The next level, often called copy editing, of edit takes a closer look at the flow and structure, from paragraph to paragraph, sentence to sentence, and thought to thought. Does the writing make sense?

Edit Type 4: Micro Edit

The final edit usually called proofreading, looks at grammar, punctuation, and the technical details. I read one book that had a quality “micro edit” but lacked any other editing—and the work suffered as a result.

Paying others to edit our work when we self-publish is expensive, but our readers deserve no less and our career demands it.

Peter DeHaan is an author, publisher, and editor. He gives back to the writing community through this blog. Get insider info from his monthly newsletter. Sign up today!

E-Book Challenges: 5 Things That Are Hard To Do In E-Books

E-Book Challenges: 5 Things That Are Hard To Do In E-Books

Last week I posted Five Things You Can Do With E-Books. Today I consider their limitations. Here are my top e-book challenges:

Footnotes

If a book needs references, I prefer footnotes to endnotes. However, with the font resizing aspect of e-book readers, displaying footnotes is challenging at best and impossible at worst.

Charts and Tables

Including a text-based graph, chart, or table in an e-book is problematic. When a reader changes the font size, these elements will also be adjusted. Once resized they can go from functional to unreadable. Compounding the problem is that each device will render them differently. Straight text just reflows; specially formatted words become convoluted.

Artwork and Graphics

Any non-text image, such as photos, pictures, line art, figures, or graphics solve the issues caused by changing the font size. But they create another problem. Their size is fixed, so if they are too small on a certain device, they cannot be enlarged. This makes their inclusion more frustrating than helpful. 5 things that are difficult to do in an e-book. Click To Tweet

Fixed Formatting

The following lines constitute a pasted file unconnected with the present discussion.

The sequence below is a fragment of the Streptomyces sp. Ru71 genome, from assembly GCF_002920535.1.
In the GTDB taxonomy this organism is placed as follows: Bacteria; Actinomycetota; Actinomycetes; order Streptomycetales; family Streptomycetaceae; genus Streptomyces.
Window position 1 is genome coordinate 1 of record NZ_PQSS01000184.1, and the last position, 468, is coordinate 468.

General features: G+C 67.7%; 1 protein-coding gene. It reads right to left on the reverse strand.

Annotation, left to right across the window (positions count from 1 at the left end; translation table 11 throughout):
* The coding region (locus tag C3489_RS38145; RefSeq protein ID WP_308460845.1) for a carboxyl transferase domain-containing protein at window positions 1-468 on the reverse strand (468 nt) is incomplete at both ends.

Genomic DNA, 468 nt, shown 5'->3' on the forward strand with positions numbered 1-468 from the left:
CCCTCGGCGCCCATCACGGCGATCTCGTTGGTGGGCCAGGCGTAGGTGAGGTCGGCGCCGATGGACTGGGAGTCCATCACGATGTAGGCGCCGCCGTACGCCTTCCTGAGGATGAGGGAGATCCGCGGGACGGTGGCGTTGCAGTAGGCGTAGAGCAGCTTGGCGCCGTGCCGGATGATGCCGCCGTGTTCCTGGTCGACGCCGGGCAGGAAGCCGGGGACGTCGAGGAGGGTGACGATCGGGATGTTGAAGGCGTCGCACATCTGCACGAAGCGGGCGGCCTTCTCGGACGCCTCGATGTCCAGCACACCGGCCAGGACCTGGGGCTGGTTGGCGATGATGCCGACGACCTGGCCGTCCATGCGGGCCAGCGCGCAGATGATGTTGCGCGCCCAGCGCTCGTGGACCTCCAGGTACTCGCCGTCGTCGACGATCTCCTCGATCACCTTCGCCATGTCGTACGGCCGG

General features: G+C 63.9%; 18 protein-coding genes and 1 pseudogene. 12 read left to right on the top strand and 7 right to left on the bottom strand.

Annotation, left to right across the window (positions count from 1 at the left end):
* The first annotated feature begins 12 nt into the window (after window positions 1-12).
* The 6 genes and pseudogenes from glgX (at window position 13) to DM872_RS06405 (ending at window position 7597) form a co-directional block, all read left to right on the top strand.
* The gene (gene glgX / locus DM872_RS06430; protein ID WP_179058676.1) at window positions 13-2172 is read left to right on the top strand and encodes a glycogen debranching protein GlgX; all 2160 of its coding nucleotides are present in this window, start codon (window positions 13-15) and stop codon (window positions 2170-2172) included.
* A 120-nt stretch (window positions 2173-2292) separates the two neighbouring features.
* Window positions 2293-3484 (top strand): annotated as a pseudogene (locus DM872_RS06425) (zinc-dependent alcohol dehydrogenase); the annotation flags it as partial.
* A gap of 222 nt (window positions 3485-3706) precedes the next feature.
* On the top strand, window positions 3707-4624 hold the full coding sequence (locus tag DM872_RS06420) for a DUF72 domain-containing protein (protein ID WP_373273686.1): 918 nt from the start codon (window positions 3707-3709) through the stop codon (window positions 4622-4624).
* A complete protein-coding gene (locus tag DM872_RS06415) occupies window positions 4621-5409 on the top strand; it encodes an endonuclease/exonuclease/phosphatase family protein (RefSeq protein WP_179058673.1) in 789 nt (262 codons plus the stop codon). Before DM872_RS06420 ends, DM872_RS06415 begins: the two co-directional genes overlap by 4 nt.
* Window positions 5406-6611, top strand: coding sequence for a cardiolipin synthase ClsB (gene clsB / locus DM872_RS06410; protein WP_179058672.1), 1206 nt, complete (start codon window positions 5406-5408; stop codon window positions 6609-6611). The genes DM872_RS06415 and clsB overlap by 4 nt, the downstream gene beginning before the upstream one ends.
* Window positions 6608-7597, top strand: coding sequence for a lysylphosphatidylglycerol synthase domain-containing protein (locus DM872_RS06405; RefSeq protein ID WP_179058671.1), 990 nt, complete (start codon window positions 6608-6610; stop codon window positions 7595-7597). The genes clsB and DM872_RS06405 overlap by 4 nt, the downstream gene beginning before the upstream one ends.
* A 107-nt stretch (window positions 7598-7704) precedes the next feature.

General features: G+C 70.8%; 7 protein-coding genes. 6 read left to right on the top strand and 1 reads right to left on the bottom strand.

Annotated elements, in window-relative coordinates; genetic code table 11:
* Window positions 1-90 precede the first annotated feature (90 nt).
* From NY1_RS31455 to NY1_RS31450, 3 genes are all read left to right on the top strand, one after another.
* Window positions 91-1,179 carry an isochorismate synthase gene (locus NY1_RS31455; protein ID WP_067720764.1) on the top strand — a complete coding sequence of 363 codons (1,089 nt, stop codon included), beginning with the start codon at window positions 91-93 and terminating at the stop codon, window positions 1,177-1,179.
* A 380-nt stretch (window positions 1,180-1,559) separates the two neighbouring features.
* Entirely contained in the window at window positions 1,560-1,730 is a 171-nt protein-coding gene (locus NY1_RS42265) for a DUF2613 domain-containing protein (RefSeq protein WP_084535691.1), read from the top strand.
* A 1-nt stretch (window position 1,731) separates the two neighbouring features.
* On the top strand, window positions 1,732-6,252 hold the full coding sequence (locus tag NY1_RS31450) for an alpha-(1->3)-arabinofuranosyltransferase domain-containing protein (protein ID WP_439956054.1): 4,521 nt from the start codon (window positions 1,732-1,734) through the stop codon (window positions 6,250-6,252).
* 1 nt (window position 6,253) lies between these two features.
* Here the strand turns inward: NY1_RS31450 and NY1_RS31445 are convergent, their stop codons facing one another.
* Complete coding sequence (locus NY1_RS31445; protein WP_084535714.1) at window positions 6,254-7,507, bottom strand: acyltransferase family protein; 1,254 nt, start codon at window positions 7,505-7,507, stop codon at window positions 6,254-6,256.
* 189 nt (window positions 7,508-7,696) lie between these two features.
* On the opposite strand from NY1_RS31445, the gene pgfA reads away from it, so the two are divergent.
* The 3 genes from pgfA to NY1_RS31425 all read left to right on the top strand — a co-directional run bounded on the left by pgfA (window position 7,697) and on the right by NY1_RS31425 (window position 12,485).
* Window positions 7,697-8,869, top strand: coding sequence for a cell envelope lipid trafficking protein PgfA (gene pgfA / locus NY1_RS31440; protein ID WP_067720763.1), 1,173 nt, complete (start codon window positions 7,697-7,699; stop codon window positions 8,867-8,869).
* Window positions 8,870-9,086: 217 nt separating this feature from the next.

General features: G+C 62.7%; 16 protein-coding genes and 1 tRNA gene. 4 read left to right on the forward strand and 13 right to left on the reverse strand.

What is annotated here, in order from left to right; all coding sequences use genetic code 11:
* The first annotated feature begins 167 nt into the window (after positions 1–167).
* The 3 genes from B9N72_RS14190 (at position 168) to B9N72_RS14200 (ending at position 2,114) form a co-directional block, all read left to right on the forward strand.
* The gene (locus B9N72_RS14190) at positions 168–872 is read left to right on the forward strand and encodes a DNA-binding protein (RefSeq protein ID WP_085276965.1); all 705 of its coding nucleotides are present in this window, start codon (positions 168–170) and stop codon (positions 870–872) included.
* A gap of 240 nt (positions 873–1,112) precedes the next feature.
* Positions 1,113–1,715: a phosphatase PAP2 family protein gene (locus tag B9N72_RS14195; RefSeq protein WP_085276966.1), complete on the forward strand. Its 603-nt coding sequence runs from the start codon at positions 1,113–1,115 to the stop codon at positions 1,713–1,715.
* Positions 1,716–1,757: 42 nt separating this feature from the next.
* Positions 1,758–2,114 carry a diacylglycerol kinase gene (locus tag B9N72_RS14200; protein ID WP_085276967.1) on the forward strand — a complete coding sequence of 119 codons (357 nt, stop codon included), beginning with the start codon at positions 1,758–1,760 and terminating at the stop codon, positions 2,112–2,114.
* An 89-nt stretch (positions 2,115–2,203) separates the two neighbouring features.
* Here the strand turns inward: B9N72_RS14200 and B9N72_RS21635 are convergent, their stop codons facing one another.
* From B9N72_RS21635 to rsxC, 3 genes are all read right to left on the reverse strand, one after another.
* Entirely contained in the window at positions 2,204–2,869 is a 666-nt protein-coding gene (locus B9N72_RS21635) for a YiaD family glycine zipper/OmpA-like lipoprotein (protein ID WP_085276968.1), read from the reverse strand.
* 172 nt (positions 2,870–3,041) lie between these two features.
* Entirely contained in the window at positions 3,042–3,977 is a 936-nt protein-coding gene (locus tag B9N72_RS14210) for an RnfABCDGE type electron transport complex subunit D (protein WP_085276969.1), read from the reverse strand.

The PDF version of my book How Big Is Your Tent? , for example, contains special formatting to give readers a unique reading experience. Some text is left justified, other lines are centered, and, some words are to the far right. Other times, successive lines each contain one additional indent to present a staggered appearance. Also, by design, certain concepts are self-contained on one page. None of these formatting decisions can be retained in an e-book, as adjusting the font size messes up all of these layout choices.

Color or Not

E-books with color may disappoint readers using monochrome devices. Conversely, e-books in black and white will limit the experience of readers with color devices. These e-book challenges are a conundrum for e-book publishers.

What else is difficult to do in an e-book?

Peter DeHaan is an author, publisher, and editor. He gives back to the writing community through this blog. Get insider info from his monthly newsletter. Sign up today!

Check Out the Legal Handbook for Authors

Self-Published Author and Business Attorney Writes Self-Publisher’s Legal Handbook

Self Publisher’s Legal Handbook by Helen Sedwick

Helen Sedwick, a self-published author, and business attorney, shares vital legal information for all writers whether self-published, traditionally published, or not-yet-published. Billed as “the step-by-step guide to protecting your copyright, avoiding scams and lawsuits, [and] maximizing tax deductions” Legal Handbook answers questions that most authors struggle with and corrects common misinformation.

Though the Self Publisher’s Legal Handbook is most helpful to authors who want to self-publish, it is a primer for writers in the earlier stages of their careers and offers practical advice to traditionally published authors as well. Each of the book’s eleven chapters shares critical counsel, moving a writer through the process of publishing a book. But don’t wait until you have a book ready to publish before you read this one. If you do you will miss essential recommendations that are relevant as you write and even as you prepare to write. Skipping these steps, or delaying them, will only put your work in jeopardy and slow down your progress.The Self Publisher’s Legal Handbook is an investment in your future as a writer. Click To Tweet